Construction and Materials
The graphics may be more understated but Burton certainly haven’t skimped on the internal make up of the Hometown Hero. And while it’s not as tech-heavy as some others in the line, there’s still a lot to write home about.
Burton use their Super Fly II Core, stepping off the scales at a tidy 700 grams and, even more impressively, Burton switch up the direction of the wood stringers in target areas to offer more response and strength along the sidecut. They also mill the core to varying thickness to highlight specific areas for more play or power accordingly. It’s this attention to detail that really helps Burton stand out from the crowd.
The fibreglass matrix is also pretty techy, using 45 degree highlights and a full carbon layer to up the performance whilst still maintaining that lightweight feel.
“If you’re a confident rider who is happy in a range of conditions and terrain, you’ll find you’ve got yourself a snowboard that wants to be ridden hard and fast”
Burton are quite possibly the biggest snowboard brand on the planet, and let’s be honest, it’s for good reason. These guys know what they’re doing when it comes to designing world class goods.
It’s hard to put your finger on exactly where the Hometown Hero is built for- there’s no black and white answer here, unfortunately. But, if you’re a confident rider who is happy in a range of conditions and terrain, you’ll find you’ve got yourself a snowboard that wants to be ridden hard and fast. Damp enough that you can hit uneven terrain without rattling your fillings out; enough juice that you would be hard pressed to find yourself outgunned across varied conditions.
- The kind of board that excels in the best — and worst — conditions mother nature throws your way
- There’s a wide variety of sizes for a huge range of riders
- You need to bring your A-game to get the most out of this. Backseat drivers who don’t like to come out of 3rd gear need not apply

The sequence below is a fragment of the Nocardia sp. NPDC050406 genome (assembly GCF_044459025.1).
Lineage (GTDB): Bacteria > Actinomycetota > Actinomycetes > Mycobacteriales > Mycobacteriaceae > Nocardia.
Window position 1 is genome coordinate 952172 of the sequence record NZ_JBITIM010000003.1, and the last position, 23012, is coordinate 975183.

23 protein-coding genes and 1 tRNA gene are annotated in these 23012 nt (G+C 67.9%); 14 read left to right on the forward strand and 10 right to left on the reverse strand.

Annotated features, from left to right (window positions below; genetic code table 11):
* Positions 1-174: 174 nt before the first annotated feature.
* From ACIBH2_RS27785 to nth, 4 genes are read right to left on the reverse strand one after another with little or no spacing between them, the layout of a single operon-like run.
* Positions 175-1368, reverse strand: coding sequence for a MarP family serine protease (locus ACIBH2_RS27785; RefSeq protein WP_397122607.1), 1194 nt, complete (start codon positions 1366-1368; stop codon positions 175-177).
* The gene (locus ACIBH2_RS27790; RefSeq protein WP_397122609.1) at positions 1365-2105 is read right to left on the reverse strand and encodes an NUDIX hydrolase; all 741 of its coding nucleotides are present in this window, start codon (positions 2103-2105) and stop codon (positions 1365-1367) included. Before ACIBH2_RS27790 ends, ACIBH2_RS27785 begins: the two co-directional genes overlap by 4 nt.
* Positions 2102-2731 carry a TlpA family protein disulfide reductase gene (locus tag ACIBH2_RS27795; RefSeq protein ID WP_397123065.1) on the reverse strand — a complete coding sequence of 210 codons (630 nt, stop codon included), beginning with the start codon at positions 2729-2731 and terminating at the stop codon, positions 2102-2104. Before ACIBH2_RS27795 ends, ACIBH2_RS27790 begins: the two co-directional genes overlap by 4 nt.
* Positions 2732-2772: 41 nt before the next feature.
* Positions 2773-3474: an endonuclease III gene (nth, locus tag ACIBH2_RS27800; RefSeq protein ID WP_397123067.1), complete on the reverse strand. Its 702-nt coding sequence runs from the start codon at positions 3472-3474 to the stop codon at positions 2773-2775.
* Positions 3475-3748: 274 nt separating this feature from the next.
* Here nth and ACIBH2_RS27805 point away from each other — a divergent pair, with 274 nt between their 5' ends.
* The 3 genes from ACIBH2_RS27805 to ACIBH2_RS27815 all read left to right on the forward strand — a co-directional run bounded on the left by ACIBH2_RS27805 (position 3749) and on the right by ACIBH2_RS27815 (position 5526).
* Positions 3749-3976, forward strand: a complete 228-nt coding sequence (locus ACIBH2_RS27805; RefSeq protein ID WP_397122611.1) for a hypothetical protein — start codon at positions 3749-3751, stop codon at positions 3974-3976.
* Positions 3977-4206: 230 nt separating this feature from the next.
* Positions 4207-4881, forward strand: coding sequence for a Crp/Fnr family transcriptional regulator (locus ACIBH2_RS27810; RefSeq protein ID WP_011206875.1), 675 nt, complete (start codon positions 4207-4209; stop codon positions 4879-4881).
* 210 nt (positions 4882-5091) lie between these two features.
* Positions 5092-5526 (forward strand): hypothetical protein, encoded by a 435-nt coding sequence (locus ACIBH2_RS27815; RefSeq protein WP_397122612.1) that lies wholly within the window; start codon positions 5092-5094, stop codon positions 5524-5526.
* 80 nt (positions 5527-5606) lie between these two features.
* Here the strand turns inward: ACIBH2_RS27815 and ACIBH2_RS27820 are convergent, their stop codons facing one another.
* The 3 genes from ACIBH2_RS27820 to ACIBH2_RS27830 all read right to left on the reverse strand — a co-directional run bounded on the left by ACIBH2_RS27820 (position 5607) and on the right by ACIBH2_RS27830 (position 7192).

Rob McCreath – Editor, Whitelines
“I just keep on coming back to this one. I’m pretty neutral with most things Bib B — not exactly a loyal fan boy, but not one of the haters either — but the Hometown Hero is consistently one of my favourite boards in test.
Sometimes the conditions you test a snowboard in dictate how you feel about it more than the product itself. It was flat light, most of the fresh snow had been tracked out, and the legs weren’t really firing. Definitely not feeling it.
Strapping into the Hometown Hero fixed all of that. It’s like snowboarding in HD – so sharp and accurate, it changes the way you see the mountain. It’s soft enough between the feet that you can still feel yourself working the board, but it holds a line on edge like the stiffest freeride boards on the market.
I was really surprised how it rode switch, too. Directional, tapered, backseat camber boards shouldn’t feel this balanced in the reverse gear, but I found myself constantly wanting to change it up on the takeoffs of landings. Not that I’m comparing it to a true twin or anything – it’s when you’re facing forwards that the Hometown Hero show’s the best side of itself.
The Hometown is a really solid 9-5 snowboard. If first laps deliver fresh snow or pristine groomers, the ride feels tailored to those conditions. As the snow chops, bumps or slushes up, it’s still a proper workhorse down to that stiffer flex and backseat camber.
It’s definitely not your entry level quiver killer. This is for someone doesn’t just ride, but attacks the whole mountain and likes to keep their foot on the gas no matter what conditions they’re in. If you’re that kind of rider, this is your kind of board.”